How the Disintegration of Naples’ Cultural Heritage Affects You

Remnants of unfinished restoration work in Santa Maria delle Grazie in Naples, Italy
(Source)

Naples, Italy has been considered a UNESCO World Heritage site for 17 years, yet the local and national government have spent years mismanaging funds and neglecting much of its cultural heritage: approximately 200 churches and other historic sites have fallen into disrepair, stripped of their furnishings (including art) and/or left to rot due to lack of funds for conservation. Recent stories about the neglect and degradation of the city’s cultural sites have been spreading across the Internet, first with the report in the Italian newspaper Corriere della Sera and then with the English-translated rehash in The Art Newspaper. Another story in The Guardian, also published in January, discussed the arrests of two additional people in connection with the “‘premeditated, organized and brutal’ sacking” of the 16th c. Girolamini Library. It is estimated that as many as 4,000 historic documents and books have been stolen, though we may never know the full extent, as much of the library’s holdings were never properly catalogued. A petition has been initiated to strip Naples of its UNESCO status, as it is believed that the city is doing nothing to protect its heritage (though it should be noted that it is suspected that the Mafia may have some involvement, as they were behind the 2008 waste management crisis amongst many other crime issues in the area). The pillaging of the Girolamini Library prompted the director of the Vatican Museums to declare that the cultural heritage of Italy at large is vanishing, particularly in smaller institutions which do not have adequate security, and that “the cultural fabric of the country is coming apart.”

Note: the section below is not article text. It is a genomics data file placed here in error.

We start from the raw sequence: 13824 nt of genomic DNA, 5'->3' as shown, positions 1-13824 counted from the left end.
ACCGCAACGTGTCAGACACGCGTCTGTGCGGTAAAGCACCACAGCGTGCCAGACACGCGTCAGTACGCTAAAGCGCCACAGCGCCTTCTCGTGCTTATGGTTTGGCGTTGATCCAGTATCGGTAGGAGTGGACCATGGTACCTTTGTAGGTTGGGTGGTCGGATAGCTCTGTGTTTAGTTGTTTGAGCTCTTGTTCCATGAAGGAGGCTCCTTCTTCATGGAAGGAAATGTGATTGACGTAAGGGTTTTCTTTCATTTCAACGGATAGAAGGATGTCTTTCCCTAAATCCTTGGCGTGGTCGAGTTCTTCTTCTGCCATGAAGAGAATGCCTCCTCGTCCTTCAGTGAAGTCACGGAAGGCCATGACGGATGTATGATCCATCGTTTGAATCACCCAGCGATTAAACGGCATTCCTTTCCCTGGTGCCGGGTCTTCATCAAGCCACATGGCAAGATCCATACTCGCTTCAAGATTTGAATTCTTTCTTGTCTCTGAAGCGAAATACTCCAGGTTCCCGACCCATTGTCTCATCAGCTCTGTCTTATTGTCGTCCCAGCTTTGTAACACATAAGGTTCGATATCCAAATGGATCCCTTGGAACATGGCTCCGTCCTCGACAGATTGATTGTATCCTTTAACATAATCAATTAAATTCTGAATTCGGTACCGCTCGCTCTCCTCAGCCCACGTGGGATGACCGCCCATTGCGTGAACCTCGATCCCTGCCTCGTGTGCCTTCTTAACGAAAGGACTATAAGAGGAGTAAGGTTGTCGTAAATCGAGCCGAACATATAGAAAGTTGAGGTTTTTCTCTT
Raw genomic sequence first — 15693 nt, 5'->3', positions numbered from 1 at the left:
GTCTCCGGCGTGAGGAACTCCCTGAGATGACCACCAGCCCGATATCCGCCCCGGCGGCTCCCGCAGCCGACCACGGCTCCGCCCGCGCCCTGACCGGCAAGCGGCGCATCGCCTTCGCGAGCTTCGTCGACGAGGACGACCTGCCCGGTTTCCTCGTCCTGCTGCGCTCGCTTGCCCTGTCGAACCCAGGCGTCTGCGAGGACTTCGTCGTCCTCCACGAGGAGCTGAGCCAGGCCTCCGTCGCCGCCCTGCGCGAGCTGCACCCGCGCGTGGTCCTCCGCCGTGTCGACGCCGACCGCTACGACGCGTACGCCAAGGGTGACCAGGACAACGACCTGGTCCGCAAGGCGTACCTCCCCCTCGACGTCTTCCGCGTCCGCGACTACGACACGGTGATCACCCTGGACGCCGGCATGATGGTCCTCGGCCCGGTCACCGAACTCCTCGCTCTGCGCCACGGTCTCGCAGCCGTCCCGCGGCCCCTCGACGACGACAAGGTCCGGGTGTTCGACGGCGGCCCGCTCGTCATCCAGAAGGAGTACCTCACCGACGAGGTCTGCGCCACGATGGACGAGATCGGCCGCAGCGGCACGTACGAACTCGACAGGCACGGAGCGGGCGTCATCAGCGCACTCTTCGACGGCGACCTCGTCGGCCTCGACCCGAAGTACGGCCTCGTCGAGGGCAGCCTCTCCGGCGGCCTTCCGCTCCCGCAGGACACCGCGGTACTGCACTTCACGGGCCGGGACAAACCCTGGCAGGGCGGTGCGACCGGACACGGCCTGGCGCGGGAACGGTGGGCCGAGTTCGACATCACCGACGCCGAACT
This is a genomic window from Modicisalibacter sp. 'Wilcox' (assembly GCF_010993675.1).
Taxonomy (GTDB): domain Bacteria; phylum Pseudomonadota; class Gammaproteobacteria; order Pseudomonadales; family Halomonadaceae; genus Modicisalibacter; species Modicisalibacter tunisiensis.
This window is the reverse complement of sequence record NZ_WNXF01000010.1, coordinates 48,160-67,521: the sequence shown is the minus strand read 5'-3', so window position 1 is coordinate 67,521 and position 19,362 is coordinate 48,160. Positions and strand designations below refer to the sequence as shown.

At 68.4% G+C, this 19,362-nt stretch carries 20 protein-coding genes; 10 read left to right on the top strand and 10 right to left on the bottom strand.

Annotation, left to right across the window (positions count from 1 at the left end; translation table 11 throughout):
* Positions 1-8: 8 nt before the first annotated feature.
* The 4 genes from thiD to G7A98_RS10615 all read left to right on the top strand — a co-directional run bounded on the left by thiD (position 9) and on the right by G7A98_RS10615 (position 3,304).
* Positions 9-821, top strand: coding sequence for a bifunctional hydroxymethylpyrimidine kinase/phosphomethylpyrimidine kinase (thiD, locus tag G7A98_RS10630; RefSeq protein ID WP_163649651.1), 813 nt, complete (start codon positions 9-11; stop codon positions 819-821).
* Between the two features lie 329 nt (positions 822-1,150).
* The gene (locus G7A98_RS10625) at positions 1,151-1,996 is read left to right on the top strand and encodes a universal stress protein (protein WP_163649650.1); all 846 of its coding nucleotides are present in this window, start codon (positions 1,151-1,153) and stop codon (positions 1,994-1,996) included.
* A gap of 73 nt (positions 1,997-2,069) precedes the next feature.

It can be easy for one to feel a detached sadness in this crisis, especially if one is separated from it by an ocean (and even more so if one is not generally engrossed by issues of cultural heritage and preservation). Indeed, The Art Newspaper‘s story in particular has a sort of “ruin porn”-air about it, with its beautiful pictures of hollowed out cathedrals and exclamation that one had better book a ticket to Naples now to see it before it completely falls apart. However, the disintegration of the cultural heritage of Naples and Italy at large is a catastrophe, not only to the Italians– to whom I can attest take extraordinary pride in their history, having witnessed it personally during my semester abroad in 2006– but to the world.  Continue reading

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Singapore’s supertrees

Where can I get some of these??

These “trees” are some of the most beautiful things that I have ever seen: they are solar-powered structures “that act as vertical gardens, generating solar power, acting as air venting ducts for nearby conservatories, and collecting rainwater. To generate electricity, 11 of the supertrees are fitted with solar photovoltaic systems that convert sunlight into energy, which provides lighting and aids water technology within the conservatories below” (see my reference here, which has more information on the trees and the landscaping project Gardens by the Bay). I would love to see more of these pop up worldwide!